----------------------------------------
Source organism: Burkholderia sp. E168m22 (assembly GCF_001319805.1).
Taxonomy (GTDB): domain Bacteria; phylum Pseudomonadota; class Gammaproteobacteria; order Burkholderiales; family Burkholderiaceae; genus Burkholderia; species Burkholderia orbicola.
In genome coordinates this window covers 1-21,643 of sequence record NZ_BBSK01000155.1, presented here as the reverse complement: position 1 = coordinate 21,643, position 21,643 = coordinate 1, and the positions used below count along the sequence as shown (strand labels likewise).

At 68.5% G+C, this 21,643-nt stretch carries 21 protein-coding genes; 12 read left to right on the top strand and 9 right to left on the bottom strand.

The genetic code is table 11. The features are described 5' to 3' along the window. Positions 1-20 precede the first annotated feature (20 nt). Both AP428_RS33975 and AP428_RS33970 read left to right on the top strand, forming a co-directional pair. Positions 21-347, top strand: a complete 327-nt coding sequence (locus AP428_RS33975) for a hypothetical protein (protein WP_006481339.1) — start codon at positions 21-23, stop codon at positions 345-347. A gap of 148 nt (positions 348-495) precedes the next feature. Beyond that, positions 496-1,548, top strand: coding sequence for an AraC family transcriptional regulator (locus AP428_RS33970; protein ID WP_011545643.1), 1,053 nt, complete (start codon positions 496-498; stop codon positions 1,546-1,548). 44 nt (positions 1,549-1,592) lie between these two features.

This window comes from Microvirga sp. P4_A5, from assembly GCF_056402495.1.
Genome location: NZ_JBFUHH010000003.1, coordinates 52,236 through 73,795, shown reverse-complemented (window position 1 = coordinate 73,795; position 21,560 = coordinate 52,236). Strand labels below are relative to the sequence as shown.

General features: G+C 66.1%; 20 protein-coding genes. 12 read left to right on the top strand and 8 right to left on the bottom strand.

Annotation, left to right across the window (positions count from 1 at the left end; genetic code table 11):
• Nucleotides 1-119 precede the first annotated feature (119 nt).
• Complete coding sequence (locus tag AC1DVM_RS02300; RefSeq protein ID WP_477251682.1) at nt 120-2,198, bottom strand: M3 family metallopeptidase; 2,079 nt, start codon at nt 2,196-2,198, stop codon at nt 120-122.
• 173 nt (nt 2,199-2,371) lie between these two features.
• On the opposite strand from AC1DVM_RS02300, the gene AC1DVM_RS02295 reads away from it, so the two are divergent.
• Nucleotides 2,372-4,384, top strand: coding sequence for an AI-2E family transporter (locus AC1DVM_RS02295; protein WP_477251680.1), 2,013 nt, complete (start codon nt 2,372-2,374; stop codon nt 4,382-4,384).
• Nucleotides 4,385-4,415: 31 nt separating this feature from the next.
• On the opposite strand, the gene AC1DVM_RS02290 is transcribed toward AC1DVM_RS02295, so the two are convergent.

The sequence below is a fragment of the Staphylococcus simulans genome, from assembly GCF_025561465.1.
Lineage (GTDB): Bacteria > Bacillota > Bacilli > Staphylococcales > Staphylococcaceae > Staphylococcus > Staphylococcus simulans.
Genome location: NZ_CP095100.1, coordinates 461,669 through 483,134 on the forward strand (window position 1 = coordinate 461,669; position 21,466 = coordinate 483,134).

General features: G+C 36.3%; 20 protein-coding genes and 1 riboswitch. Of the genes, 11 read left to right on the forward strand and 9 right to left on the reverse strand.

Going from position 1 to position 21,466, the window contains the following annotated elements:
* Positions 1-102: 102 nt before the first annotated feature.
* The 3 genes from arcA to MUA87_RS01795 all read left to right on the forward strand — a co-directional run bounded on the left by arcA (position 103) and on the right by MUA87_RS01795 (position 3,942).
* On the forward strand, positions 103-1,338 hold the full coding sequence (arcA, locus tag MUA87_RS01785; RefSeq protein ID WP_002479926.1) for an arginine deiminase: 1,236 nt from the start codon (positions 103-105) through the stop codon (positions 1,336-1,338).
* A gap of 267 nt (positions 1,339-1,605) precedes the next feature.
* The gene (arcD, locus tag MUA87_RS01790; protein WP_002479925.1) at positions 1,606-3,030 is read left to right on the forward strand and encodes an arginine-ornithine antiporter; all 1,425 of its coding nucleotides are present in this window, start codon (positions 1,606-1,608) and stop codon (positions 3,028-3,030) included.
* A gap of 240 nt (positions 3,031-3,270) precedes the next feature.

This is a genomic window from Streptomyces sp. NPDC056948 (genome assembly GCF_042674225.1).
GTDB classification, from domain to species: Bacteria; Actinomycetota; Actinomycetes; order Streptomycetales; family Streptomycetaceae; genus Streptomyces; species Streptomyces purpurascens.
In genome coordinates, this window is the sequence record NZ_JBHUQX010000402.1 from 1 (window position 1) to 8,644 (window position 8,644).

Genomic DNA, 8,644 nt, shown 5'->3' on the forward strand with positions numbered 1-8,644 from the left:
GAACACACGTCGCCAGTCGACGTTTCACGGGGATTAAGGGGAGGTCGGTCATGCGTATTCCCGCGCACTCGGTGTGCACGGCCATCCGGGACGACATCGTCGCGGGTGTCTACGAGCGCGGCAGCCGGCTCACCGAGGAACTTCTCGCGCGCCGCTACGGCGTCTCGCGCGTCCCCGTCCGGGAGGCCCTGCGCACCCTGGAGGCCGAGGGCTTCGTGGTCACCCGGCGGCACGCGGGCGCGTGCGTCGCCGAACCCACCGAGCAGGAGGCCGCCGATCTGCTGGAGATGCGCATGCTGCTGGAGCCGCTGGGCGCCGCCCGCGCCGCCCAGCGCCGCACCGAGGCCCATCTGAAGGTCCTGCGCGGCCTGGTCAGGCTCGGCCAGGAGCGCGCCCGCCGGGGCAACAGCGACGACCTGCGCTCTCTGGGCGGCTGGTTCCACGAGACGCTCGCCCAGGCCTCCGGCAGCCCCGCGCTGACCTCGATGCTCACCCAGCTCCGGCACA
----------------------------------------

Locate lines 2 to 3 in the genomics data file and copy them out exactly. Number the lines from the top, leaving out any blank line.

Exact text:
Taxonomy (GTDB): domain Bacteria; phylum Pseudomonadota; class Gammaproteobacteria; order Burkholderiales; family Burkholderiaceae; genus Burkholderia; species Burkholderia orbicola.
In genome coordinates this window covers 1-21,643 of sequence record NZ_BBSK01000155.1, presented here as the reverse complement: position 1 = coordinate 21,643, position 21,643 = coordinate 1, and the positions used below count along the sequence as shown (strand labels likewise).